Alleys have a certain alluring, intimate quality to them, owing to their lesser width and traffic as well as their less intentional nature. Typically associated with the denser, more urban parts of a city, Seattle has an extensive network of alleys not only in its downtown but also in many of its residential neighborhoods, including Capitol Hill. Close-by Portland, by comparison, has only one sizable neighborhood with alleys, Ladd’s Addition. Here on Capitol Hill, we not only have alleys, but alleys forming a network that is extensive and diverse, presenting fertile ground for the urban explorer. In fact, the network is so diverse that today’s is the first of several posts on the topic — and all on alleys in only one corner of the Hill: east of 15th, west of 22nd, north of Thomas, and south of Galer.
First and foremost, alleys are about service, and are the home of utility poles, recycling bins, garages, and other sundries that allow us to not only efficiently run our lives but to do so in a manner that keeps streets presentable and less cluttered.
This prescribed, service role occurs within a variety of landscapes, ranging from compacted gravel roads — more akin to a country lane than an urban way — to alley landscapes that are meticulously cared for and brick-paved. While any given street landscape may possess such variety, the alley landscapes depicted here possess it within a more compact range — and sometimes only within a single block — oftentimes belying the apparent uniformity presented by the associated street frontages.
In addition to providing functional space on the alley, Capitol Hill’s alleys provide functional space above the alley, as witnessed by the many pruned trees, which allow for utility lines to pass unimpeded. Rough in execution and unsatisfactory in appearance, if there were no alleys to host utility lines, our robust, healthy, and prevalent street trees would be shorter and less healthy, yielding to the pruners of utility providers.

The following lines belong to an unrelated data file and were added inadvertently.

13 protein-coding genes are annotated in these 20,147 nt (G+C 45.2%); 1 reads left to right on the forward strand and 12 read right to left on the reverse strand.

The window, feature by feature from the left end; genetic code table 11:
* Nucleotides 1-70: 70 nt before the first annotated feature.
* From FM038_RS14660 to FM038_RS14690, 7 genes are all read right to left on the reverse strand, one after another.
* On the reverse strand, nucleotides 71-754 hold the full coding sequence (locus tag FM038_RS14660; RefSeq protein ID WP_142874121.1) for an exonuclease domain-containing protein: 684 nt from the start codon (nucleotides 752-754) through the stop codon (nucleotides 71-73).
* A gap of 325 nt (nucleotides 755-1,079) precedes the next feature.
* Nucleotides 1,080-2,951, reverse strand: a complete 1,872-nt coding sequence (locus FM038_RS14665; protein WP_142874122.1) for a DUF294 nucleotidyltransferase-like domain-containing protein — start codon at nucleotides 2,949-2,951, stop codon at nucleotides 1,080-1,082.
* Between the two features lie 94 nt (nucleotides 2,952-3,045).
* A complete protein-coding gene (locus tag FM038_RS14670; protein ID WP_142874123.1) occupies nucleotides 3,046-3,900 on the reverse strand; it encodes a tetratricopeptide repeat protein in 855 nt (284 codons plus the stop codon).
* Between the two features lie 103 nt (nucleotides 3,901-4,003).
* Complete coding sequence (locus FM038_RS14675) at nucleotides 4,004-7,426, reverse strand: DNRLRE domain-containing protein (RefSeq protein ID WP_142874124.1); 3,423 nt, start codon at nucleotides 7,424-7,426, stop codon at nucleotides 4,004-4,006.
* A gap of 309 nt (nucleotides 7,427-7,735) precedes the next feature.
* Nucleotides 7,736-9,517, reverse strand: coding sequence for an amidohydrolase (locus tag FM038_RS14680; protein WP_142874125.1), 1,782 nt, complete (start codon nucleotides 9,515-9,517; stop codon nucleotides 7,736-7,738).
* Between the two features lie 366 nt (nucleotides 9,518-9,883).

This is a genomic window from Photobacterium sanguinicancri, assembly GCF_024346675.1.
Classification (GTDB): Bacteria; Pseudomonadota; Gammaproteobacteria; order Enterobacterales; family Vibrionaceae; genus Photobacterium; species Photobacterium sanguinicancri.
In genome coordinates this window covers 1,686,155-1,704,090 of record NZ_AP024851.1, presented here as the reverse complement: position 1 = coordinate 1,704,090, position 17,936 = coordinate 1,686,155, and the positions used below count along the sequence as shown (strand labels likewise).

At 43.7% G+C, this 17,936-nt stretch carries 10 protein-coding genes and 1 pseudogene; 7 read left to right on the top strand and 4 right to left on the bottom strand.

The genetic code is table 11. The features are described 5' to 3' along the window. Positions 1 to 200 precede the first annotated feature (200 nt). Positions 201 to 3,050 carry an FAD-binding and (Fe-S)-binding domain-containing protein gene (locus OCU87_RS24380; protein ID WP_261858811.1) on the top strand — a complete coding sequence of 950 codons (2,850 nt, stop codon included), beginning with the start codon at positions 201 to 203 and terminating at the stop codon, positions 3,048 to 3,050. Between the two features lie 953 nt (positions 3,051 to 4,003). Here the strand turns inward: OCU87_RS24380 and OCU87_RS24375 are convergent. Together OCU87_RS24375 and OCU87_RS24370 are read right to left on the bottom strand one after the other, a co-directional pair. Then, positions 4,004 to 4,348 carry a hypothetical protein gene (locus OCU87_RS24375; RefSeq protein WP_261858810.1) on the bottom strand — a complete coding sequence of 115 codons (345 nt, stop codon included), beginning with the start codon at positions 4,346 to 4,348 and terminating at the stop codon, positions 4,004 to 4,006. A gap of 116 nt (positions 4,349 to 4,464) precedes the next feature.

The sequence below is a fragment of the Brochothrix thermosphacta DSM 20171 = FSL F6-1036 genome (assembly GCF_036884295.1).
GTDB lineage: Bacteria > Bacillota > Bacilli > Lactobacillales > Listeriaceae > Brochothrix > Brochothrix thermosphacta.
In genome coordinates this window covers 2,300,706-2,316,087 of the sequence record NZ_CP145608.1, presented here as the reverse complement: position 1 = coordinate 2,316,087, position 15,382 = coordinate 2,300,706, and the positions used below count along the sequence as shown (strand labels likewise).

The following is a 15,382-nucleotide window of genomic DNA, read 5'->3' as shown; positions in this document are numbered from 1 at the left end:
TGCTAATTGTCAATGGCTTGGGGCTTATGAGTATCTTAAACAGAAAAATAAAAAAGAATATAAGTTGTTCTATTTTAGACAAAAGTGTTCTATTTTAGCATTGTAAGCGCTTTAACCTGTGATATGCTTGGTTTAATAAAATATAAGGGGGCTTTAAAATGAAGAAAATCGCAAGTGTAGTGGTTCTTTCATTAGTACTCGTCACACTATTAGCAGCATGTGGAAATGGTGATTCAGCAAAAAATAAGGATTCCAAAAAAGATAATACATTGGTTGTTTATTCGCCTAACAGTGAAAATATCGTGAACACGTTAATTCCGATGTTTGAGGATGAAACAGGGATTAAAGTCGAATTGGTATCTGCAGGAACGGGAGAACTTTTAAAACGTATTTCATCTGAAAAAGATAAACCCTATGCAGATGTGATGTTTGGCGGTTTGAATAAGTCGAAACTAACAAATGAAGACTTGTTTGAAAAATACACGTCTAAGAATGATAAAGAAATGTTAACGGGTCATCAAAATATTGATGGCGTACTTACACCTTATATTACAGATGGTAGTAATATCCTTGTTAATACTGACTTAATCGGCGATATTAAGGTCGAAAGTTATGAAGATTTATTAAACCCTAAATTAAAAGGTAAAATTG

Landscape, however, is not always what yields. Left unchecked, many of the elements within the alley yield to landscape, their useful life expired. Once amenities to homeowners, such artifacts provide a narrative to the way we conducted our everyday lives. Even without the moss and decaying concrete, built objects in the alley inherently have a landscape quality to them; or, a primacy and unassuming beauty that blurs the distinction between natural and constructed. Much as one may consider a rural landscape scenic for its teetering barns, coops, and sagging fences, the evolution of built alley into landscape furthers romantic sentiments.
This reclaiming of the built by the landscape is not limited to smaller utilitarian objects. Walls, stairs, and even entire buildings can be seen in various phases of reclamation. Without the societal scrutiny that streets receive, and even in this affluent section of Capitol Hill, such reclamation is common and not unexpected within the alley environment.
Once the landscape has taken hold, constant attention is warranted to fend off its tireless advances. Attention that a homeowner typically exercises — with greater societal relevance and effectiveness — on the street side. This difference in stewardship echoes the dichotomy between servant and served, between alley and street, and between back and front.
Being screened from the public’s full scrutiny has lead to another interesting and wholly unexpected characteristic — one of experimentation in landscape and building — where one finds newer constructs of a totally differing characteristic than expected, and the subject of the next post.
Recent CHS Schemata posts:
- 106 steps of civic design greatness at the top of Capitol Hill
- A California transplant, in Pacific Northwest style, on Capitol Hill
- Embracing modernist brick on Capitol Hill’s Malden Ave E
John Feit is an architect on Capitol Hill, and works at Schemata Workshop. He blogs frequently on design and urbanism, with a focus on how they relate to and affect the Capitol Hill community.